Wednesday, August 25, 2010

Judy's In The Air Force Now!

Can you believe those glasses! Vintage 1966, though come to 
think about it, they're kinda popular today!

Once I arrived and then assigned a barracks, I fell into bed and tried to sleep, only to be awakened by the blaring noise of a bugle sounding off.  I'm trying to remember if it was 4:45 am, giving us fifteen minutes to brush our teeth, go to the bathroom and rush back in to our rooms to throw on clothes that some of us had traveled in the previous day or if it was 5:00 am and we were given fifteen minutes and then be out front in a line, prepared to march to breakfast. Whichever it was, one thing is for sure it was very early in the day, dark and cold.  As I stood there in line, watching my breath as I breathed out, I wondered if I had made the right decision. At least I was in good company.  No makeup, except for those wise enough to put it on the night before, and there were one or two. We only had a chance to run a brush through our hair, and for some of us, that gesture wasn't enough!

As the group marched along, there wasn't any conversation, except for the Sargent, known as our TI (training instructor). If I remember correctly, we had a female house noncom (none commissioned officer), that stayed in the barracks with us, while our TI was a male.  His uniforms were pressed and stiff.  His khakis, I bet, had a crease down the front of the pants that could have been used as a knife. He was a black man, who stood about 5' 11" with not an ounce of fat anywhere on his body. And when he yelled out an order, I listened.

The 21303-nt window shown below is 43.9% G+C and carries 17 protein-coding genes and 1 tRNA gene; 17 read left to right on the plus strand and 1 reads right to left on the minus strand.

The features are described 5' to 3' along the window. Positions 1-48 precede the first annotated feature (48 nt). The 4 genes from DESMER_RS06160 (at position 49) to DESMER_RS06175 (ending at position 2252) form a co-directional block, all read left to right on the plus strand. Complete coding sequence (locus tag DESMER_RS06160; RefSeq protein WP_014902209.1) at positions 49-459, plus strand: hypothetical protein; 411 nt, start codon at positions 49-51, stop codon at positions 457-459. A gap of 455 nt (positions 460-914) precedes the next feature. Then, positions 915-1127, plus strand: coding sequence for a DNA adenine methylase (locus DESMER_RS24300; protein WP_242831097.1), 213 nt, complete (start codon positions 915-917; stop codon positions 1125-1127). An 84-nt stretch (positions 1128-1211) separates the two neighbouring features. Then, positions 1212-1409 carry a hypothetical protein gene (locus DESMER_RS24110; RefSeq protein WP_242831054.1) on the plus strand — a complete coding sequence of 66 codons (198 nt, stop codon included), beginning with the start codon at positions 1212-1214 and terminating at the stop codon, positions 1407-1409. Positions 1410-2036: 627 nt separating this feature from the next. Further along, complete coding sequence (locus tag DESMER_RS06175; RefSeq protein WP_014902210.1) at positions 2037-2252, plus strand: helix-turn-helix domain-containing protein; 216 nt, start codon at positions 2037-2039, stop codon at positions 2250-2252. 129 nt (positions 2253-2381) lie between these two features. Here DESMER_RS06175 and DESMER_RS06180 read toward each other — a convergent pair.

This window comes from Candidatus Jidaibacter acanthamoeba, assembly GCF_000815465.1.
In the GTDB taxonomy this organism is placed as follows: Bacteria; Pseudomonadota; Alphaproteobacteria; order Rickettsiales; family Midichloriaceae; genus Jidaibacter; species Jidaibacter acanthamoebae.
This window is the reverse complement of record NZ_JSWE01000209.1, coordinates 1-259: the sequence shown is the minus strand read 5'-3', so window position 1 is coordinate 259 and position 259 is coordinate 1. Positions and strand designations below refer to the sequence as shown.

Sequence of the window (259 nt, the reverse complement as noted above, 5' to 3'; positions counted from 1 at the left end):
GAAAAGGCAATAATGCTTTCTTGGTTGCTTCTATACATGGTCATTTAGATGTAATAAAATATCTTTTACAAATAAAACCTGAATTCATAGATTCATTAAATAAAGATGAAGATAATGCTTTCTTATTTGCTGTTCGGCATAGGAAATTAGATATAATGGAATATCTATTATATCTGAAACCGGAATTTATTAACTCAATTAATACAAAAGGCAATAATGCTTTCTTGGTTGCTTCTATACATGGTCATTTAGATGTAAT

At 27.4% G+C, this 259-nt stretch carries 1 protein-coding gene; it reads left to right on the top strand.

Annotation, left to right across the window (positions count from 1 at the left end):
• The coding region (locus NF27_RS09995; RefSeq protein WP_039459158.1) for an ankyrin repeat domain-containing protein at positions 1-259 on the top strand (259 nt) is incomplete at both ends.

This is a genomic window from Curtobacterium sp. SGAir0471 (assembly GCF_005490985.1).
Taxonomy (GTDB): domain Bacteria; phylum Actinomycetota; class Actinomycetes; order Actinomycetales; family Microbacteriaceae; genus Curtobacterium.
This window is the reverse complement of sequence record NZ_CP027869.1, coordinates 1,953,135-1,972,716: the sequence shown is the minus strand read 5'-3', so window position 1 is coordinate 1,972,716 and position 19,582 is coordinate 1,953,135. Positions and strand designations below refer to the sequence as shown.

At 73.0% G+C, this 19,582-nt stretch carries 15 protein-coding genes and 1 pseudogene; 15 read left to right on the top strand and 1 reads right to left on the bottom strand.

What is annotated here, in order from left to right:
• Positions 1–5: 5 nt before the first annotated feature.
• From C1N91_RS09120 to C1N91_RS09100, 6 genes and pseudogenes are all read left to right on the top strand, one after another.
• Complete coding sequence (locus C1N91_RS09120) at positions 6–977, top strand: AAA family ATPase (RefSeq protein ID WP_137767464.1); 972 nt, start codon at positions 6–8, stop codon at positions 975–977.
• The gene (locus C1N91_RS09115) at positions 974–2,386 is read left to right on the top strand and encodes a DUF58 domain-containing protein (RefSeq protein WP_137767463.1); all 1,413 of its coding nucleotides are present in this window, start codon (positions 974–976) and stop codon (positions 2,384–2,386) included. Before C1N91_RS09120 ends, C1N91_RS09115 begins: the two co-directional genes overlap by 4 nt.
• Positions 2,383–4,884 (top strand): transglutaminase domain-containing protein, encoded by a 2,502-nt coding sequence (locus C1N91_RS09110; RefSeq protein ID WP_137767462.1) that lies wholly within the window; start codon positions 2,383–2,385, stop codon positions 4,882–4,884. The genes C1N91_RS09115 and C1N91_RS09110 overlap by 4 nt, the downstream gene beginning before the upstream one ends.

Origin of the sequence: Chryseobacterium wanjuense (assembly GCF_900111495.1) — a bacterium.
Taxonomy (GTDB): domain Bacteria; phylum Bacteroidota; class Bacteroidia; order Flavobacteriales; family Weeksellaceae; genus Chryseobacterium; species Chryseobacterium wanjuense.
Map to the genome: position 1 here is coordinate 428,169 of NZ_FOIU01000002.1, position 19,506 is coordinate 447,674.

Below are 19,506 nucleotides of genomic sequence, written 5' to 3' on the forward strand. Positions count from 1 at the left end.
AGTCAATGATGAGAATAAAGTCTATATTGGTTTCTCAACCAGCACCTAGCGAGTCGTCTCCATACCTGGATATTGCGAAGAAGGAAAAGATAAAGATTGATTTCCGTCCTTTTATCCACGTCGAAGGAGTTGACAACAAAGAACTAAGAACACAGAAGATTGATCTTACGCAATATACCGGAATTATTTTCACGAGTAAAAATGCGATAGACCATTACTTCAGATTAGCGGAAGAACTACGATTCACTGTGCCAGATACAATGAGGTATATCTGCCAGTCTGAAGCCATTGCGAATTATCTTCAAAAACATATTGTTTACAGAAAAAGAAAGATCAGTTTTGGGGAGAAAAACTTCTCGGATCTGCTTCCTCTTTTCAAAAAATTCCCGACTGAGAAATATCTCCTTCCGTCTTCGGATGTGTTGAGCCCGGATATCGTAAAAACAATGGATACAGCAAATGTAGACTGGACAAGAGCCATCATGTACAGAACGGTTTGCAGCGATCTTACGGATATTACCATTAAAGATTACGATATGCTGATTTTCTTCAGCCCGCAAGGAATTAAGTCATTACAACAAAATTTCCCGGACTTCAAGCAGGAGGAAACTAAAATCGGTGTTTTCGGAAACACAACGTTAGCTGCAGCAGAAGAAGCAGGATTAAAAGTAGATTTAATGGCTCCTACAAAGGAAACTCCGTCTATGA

The first few days were spent going to classes to learn the ranks of the officers, those we had to salute and say "Yes, sir or ma'am" and those we didn't. We were led around to be measured and be given our uniforms. Some of our classes covered how to walk like a lady in uniform, how to apply make up and fix our hair.  The way to walk was "one foot in front of the other foot, heel to toe, and with your hands slightly curled and facing the pants leg". 

I was given several different types of uniforms, the dress blues, the summer dress, fatigues, which were navy blue khakis, with light blue shirts with the collar trimmed in the same color of blue. A green fatigue jacket for winter use, thankfully, I now had something warm to wear.  Another uniform was a light blue skirt that had to be starched so stiff it could stand up by itself! I wonder whatever happened to that outfit?


Jules said...

I love hearing these kinds of stories. Tell us more. It is so interesting to me.

arlee bird said...

I've always admired those who went into the military. I don't know how well with the regimented discipline, but it probably would have done me good.

Tossing It Out